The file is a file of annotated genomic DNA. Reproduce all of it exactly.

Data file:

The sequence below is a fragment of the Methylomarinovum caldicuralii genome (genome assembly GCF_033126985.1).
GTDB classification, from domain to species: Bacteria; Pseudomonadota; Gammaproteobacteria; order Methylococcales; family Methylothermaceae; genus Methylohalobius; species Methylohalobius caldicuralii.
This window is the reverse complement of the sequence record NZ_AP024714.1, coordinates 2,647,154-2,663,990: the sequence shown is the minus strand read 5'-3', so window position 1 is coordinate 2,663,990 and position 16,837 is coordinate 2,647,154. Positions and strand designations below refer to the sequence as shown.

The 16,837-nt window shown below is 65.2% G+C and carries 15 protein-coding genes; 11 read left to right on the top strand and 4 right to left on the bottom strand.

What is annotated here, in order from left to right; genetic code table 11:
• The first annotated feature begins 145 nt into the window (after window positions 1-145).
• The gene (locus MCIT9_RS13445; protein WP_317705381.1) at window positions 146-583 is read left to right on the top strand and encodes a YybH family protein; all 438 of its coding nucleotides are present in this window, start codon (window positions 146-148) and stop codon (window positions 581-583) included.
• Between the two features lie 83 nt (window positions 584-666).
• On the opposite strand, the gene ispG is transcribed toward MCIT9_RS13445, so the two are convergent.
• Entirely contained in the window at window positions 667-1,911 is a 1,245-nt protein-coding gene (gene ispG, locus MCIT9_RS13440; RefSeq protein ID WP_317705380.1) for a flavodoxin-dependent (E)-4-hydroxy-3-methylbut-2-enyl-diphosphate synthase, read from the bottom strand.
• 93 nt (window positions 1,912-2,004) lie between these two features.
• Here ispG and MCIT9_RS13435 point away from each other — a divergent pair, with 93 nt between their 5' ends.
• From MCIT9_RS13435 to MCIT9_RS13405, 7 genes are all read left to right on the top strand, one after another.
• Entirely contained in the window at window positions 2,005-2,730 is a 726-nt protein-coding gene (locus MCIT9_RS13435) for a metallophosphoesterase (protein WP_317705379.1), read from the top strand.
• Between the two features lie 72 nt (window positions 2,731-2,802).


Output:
The sequence below is a fragment of the Methylomarinovum caldicuralii genome (genome assembly GCF_033126985.1).
GTDB classification, from domain to species: Bacteria; Pseudomonadota; Gammaproteobacteria; order Methylococcales; family Methylothermaceae; genus Methylohalobius; species Methylohalobius caldicuralii.
This window is the reverse complement of the sequence record NZ_AP024714.1, coordinates 2,647,154-2,663,990: the sequence shown is the minus strand read 5'-3', so window position 1 is coordinate 2,663,990 and position 16,837 is coordinate 2,647,154. Positions and strand designations below refer to the sequence as shown.

The 16,837-nt window shown below is 65.2% G+C and carries 15 protein-coding genes; 11 read left to right on the top strand and 4 right to left on the bottom strand.

What is annotated here, in order from left to right; genetic code table 11:
• The first annotated feature begins 145 nt into the window (after window positions 1-145).
• The gene (locus MCIT9_RS13445; protein WP_317705381.1) at window positions 146-583 is read left to right on the top strand and encodes a YybH family protein; all 438 of its coding nucleotides are present in this window, start codon (window positions 146-148) and stop codon (window positions 581-583) included.
• Between the two features lie 83 nt (window positions 584-666).
• On the opposite strand, the gene ispG is transcribed toward MCIT9_RS13445, so the two are convergent.
• Entirely contained in the window at window positions 667-1,911 is a 1,245-nt protein-coding gene (gene ispG, locus MCIT9_RS13440; RefSeq protein ID WP_317705380.1) for a flavodoxin-dependent (E)-4-hydroxy-3-methylbut-2-enyl-diphosphate synthase, read from the bottom strand.
• 93 nt (window positions 1,912-2,004) lie between these two features.
• Here ispG and MCIT9_RS13435 point away from each other — a divergent pair, with 93 nt between their 5' ends.
• From MCIT9_RS13435 to MCIT9_RS13405, 7 genes are all read left to right on the top strand, one after another.
• Entirely contained in the window at window positions 2,005-2,730 is a 726-nt protein-coding gene (locus MCIT9_RS13435) for a metallophosphoesterase (protein WP_317705379.1), read from the top strand.
• Between the two features lie 72 nt (window positions 2,731-2,802).